Stefano Pilati's tenure at Yves Saint Laurent - and more significantly, its possible termination - has been the subject of insinuation, speculation and outright accusation for almost as long as he's been at the house. One senses that, for all his smiling good grace, Pilati's never been entirely at home in the house that Yves built. That's not to say he hasn't designed some rather wonderful clothes: he most certainly has. But somehow, even his greatest hits seem to have fallen short of what people expect. That's the trouble with taking on a legend. You're bound to lose.
The unease that Pilati feels at Saint Laurent has often manifested itself in his clothes. Remember dresses made from strawberry-splodged curtains (hang-tape intact)? Remember the sick chic of a pussy-bow knotted in mink, or the show where models marched uneasily on violet-dotted sods of earth in spiked stilettos? Any woman could tell you, that's no picnic. Neither is designing for Yves Saint Laurent, and you don't need to be a psychologist to divine that from the most recent Yves Saint Laurent collections.
I wouldn't call Pilati's clothes torture, but sometimes there's a touch of the torturous to their execution. For spring 2012, Pilati played it safe, on the whole. That seems to be his latest ruse to mastering the beast of Yves Saint Laurent. Pilati playing safe is Pilati playing by the book, retreating into the YSL archive and into traditional, codified representations of femininity. This was a collection of nice but entirely unremarkable clothes, a few staid blouses and blazers, skirts with a flute of volume at the hem gingerly tracing the knee, puffy prom dresses in bubbly silk-faille suspended from spaghetti straps. There was some paisley, and a few embroidery spangled evening looks at the end that made me think of Yves Saint Laurent's dashing Ballets Russes collection of 1976, flushed with brilliant colour, lush fabrics and an audacious and delicious fashion reappropriation of gypsy chic. To say todays were a pale imitation is a grave understatement.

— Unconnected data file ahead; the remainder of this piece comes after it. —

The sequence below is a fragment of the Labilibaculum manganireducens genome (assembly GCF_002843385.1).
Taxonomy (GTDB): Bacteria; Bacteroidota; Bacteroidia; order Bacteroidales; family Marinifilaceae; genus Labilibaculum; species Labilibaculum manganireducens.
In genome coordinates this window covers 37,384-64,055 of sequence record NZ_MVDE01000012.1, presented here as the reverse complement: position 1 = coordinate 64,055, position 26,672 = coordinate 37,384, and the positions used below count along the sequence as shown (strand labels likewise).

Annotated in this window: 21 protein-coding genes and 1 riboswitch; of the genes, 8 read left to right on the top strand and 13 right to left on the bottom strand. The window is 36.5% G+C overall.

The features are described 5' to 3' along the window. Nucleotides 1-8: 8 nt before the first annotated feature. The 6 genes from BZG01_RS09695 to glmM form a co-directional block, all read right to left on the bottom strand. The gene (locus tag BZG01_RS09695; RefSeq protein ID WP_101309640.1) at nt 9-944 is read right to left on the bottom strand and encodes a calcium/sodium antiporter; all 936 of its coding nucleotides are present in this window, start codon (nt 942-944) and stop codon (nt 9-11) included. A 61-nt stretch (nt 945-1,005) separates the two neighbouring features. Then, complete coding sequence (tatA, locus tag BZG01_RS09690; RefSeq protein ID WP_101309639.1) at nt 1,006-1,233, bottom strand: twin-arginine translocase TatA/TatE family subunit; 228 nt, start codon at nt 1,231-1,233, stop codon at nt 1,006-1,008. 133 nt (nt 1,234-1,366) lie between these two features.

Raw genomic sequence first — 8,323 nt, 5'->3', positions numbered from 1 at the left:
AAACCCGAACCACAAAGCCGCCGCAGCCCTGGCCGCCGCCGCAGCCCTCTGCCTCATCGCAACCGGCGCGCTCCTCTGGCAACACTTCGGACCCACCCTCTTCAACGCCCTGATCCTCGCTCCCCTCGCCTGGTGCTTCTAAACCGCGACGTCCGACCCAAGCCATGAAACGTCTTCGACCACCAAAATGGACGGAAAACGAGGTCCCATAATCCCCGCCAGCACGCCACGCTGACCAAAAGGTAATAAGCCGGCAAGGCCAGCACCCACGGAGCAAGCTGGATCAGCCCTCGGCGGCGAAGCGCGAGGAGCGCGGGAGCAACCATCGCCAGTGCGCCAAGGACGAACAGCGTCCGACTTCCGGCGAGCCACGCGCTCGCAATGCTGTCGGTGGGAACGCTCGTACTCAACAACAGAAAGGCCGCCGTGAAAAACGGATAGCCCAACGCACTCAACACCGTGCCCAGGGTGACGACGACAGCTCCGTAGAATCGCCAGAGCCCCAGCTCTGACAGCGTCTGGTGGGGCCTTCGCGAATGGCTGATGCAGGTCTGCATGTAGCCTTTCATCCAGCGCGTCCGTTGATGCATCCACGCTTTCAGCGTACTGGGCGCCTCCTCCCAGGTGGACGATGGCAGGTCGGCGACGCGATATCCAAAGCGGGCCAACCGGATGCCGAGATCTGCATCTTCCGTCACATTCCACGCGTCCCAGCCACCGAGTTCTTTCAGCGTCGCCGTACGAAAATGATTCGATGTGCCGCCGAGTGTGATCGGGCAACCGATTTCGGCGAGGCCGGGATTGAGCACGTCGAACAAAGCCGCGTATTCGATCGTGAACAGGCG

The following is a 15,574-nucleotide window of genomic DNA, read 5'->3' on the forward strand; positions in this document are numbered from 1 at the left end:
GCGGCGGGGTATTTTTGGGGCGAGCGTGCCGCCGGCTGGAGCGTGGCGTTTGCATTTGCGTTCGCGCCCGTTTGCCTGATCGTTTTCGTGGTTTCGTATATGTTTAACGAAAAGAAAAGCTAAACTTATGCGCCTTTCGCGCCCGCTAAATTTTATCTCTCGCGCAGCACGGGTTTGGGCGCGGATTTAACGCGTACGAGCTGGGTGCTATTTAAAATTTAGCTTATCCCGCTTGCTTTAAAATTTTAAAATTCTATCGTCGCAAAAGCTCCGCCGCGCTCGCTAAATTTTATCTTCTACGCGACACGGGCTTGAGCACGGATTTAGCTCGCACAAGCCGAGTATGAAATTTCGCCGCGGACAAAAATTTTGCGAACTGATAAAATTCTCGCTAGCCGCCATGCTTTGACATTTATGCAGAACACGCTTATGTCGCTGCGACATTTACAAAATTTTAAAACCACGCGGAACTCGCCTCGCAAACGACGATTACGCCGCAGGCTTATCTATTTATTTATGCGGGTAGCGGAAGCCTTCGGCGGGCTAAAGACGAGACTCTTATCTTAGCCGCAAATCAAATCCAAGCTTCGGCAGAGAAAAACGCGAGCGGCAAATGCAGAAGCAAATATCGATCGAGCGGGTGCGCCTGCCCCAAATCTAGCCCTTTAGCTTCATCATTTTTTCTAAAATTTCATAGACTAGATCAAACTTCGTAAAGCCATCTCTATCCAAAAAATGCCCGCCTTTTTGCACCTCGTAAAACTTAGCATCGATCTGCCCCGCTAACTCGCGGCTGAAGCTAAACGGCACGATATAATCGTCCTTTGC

There is something wrong at Yves Saint Laurent. For all the Saint Laurent-isms peppering this show and all the nods to next season's 'key trends' (puckered peplums, the hauteur of couture, lotsa white) nothing hit the right spot. You were left shifting uncomfortably, being unable to pin-point exactly what was amiss. Reviewing the images after the event, I noticed a couple of wool blouses, their provocative decolletes prudishly wrapped with scarves in an X. It felt as if Stefano Pilati was crossing his heart and pledging his allegiance to Yves Saint Laurent - a French national icon that ranks somewhere between the Marianne and Catherine Deneuve when it comes to Gallic reverence. Maybe reverence is what Pilati intended in this bourgeoise and well-behaved collection. Ironically, neither of those things strike me as very Saint Laurent at all.